The writer clearly wants us to hate this man’s sin. It is repulsive. He is heartless. It should make us angrier than it probably does, numbed as we are by our own sinfulness.
But that’s the problem. We are quick to think we would never do something like this but be careful of casting that first stone. Watch what happens next.
20 And her brother Absalom said to her, “Has Amnon your brother been with you? Now hold your peace, my sister. He is your brother; do not take this to heart.” So Tamar lived, a desolate woman, in her brother Absalom’s house. 21 When King David heard of all these things, he was very angry.
Verse 21 is crucial to understanding the significance of this story in redemptive history.
Let me try to summarize what happens next in the story. David does nothing. He’s angry. He’s very angry. But he does nothing. Absalom waits two years to see if David will punish Amnon and nothing happens.
Finally, Absalom decides to kill his brother Amnon himself and runs away. Again, David is angry, and he mourns the situation but again he does nothing. Eventually, Joab convince David to let Absalom return to Jerusalem, but the damage had already been done. All of this sets up a lengthy feud between David and Absalom.
And if you remember, what did God say to David after he committed adultery with Bathsheba and murdered her husband? God said the sword would not depart from David’s house.
There’s a lot of speculation in the commentaries about why David did nothing, but it is clearly a failure of leadership. David was the king. His son raped his daughter. Doing nothing was the wrong decision.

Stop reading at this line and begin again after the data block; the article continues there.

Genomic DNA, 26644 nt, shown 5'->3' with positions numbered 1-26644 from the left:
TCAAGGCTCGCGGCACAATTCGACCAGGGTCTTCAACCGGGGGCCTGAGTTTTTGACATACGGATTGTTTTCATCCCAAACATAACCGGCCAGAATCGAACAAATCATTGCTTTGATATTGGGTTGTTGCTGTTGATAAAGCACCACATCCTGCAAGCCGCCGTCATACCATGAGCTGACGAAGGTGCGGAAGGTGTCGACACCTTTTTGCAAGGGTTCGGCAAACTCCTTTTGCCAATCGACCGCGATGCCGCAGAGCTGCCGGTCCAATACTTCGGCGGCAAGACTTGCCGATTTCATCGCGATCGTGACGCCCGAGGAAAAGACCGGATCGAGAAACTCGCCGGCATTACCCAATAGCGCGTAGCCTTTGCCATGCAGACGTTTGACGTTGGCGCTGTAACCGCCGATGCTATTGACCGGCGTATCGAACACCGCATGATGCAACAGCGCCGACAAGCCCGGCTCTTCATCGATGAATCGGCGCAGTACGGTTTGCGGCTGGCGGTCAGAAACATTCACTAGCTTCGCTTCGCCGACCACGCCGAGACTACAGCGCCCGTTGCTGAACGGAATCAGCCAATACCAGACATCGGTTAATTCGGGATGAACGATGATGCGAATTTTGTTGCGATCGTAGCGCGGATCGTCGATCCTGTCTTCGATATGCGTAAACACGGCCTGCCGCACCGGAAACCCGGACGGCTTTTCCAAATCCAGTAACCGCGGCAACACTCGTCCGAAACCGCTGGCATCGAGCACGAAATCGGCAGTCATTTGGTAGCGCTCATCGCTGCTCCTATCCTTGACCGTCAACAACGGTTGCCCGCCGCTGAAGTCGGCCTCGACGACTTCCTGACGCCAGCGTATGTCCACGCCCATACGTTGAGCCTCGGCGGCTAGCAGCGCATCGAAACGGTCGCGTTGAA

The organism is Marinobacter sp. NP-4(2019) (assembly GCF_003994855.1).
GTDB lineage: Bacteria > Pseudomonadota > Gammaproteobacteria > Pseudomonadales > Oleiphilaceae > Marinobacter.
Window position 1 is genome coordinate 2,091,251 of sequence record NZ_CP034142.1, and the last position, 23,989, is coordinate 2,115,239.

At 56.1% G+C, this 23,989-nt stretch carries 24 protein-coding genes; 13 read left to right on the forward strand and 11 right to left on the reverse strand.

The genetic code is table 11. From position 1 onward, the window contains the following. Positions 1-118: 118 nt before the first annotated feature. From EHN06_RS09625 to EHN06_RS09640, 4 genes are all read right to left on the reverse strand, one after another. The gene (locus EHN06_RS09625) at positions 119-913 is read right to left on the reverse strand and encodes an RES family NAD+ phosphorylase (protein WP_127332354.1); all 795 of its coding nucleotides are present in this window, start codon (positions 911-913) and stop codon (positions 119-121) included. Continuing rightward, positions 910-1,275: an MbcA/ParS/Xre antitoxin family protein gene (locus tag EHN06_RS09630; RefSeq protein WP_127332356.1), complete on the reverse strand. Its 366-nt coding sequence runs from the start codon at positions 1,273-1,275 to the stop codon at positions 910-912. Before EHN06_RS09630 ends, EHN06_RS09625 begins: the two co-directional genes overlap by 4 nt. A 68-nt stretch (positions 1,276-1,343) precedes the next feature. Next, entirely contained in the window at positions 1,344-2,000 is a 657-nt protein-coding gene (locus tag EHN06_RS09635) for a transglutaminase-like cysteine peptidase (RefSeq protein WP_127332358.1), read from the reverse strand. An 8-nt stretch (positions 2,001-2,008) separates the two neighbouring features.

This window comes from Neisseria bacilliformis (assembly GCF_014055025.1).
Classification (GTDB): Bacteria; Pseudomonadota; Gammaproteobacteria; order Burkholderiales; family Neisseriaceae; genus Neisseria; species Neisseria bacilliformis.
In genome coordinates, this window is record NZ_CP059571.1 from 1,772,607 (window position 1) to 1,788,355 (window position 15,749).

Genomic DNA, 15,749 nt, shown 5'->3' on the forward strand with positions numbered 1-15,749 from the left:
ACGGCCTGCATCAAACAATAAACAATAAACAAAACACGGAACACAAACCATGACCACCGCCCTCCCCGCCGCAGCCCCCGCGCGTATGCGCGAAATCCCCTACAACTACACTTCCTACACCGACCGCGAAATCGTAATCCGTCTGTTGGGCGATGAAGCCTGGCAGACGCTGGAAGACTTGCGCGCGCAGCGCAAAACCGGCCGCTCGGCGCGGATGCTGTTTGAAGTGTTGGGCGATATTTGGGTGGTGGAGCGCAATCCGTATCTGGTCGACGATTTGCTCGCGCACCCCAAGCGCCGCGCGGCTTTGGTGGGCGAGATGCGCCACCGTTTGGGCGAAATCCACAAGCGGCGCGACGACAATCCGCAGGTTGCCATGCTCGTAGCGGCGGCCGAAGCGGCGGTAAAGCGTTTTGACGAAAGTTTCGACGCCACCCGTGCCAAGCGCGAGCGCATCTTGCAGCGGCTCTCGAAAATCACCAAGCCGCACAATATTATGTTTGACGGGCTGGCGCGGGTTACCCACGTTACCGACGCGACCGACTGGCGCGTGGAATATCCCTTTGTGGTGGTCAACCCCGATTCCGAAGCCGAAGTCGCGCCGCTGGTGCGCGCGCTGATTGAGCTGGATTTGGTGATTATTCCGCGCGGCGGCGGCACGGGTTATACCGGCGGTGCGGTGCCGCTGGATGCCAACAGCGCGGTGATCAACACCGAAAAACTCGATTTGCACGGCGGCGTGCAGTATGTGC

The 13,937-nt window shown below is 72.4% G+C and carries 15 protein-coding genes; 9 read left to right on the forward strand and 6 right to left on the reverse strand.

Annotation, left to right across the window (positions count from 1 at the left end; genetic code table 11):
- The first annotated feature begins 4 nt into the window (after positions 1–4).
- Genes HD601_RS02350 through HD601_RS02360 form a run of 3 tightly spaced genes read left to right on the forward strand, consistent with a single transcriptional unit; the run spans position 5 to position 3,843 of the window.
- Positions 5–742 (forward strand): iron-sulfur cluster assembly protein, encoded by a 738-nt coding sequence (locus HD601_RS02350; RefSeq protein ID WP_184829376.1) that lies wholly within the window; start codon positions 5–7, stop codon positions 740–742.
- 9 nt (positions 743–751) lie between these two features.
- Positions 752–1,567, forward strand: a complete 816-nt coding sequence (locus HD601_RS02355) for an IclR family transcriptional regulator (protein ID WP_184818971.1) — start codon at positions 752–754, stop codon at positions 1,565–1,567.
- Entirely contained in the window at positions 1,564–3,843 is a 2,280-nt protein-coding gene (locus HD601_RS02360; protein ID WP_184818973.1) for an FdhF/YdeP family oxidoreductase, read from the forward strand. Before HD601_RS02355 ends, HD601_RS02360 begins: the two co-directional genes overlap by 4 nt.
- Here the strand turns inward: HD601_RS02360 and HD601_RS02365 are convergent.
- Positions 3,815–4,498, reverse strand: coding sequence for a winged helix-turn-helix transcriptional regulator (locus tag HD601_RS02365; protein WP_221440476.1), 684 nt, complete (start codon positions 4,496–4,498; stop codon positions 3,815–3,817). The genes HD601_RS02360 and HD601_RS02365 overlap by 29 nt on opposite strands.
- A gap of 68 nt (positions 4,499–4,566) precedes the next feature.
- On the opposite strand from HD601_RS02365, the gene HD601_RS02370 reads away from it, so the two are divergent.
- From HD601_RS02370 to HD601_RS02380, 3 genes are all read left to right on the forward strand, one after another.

Amnon was probably the oldest son – the first in line to the throne. Maybe that’s why David let him off the hook. Or maybe this sin hit too close to home for David. How can I punish my son for something I am publicly guilty of myself?
And this is why sin is so destructive. It spreads like a forest fire. God had forgiven David. David had repented. But his sin still had consequences. Our failures are never isolated. They are never innocent or small. It is easier for us to think of our sins as small and isolated, because we don’t want to feel the shame.
And that’s the question on Tamar’s lips as she walks away violated and cast aside like a dirty towel. What will I do with this shame? She even put ashes on her head, the Bible’s symbol of the shame we carry with us. And what are ashes? Ashes are the only thing left after fire has choked the life out of something. And some of us are carrying a lot of ashes.
What will we do with our shame, we who live in a sexually explicit culture? Not a single person in this room will leave this world unburned by sexual sin. So, what do we do with our shame?
The answer is, we give it to Jesus. When God said to David, the sword will never depart from your house – it was both a curse and a promise of blessing. The sword would pass down the family tree to the Son of David, the Messiah, and ultimately that sword would fall on him.
Jesus would endure the violence we deserved on the cross so that our shame can be erased.
Listen to the promise given to the prophet Isaiah:
61:1 The Spirit of the Lord God is upon me,
because the Lord has anointed me
to bring good news to the poor;
he has sent me to bind up the brokenhearted,
to proclaim liberty to the captives,
and the opening of the prison to those who are bound;
2 to proclaim the year of the Lord’s favor,
and the day of vengeance of our God;
to comfort all who mourn;
3 to grant to those who mourn in Zion—
to give them a beautiful headdress instead of ashes,
7 Instead of your shame there shall be a double portion;
instead of dishonor they shall rejoice in their lot;
therefore in their land they shall possess a double portion;
they shall have everlasting joy.
That’s good news for Tamar. It’s good news for any of us feeling the weight of shame and guilt this morning. There is forgiveness. We are so much more than our failures, in Christ. Flee from sexual sin and run to Christ Jesus.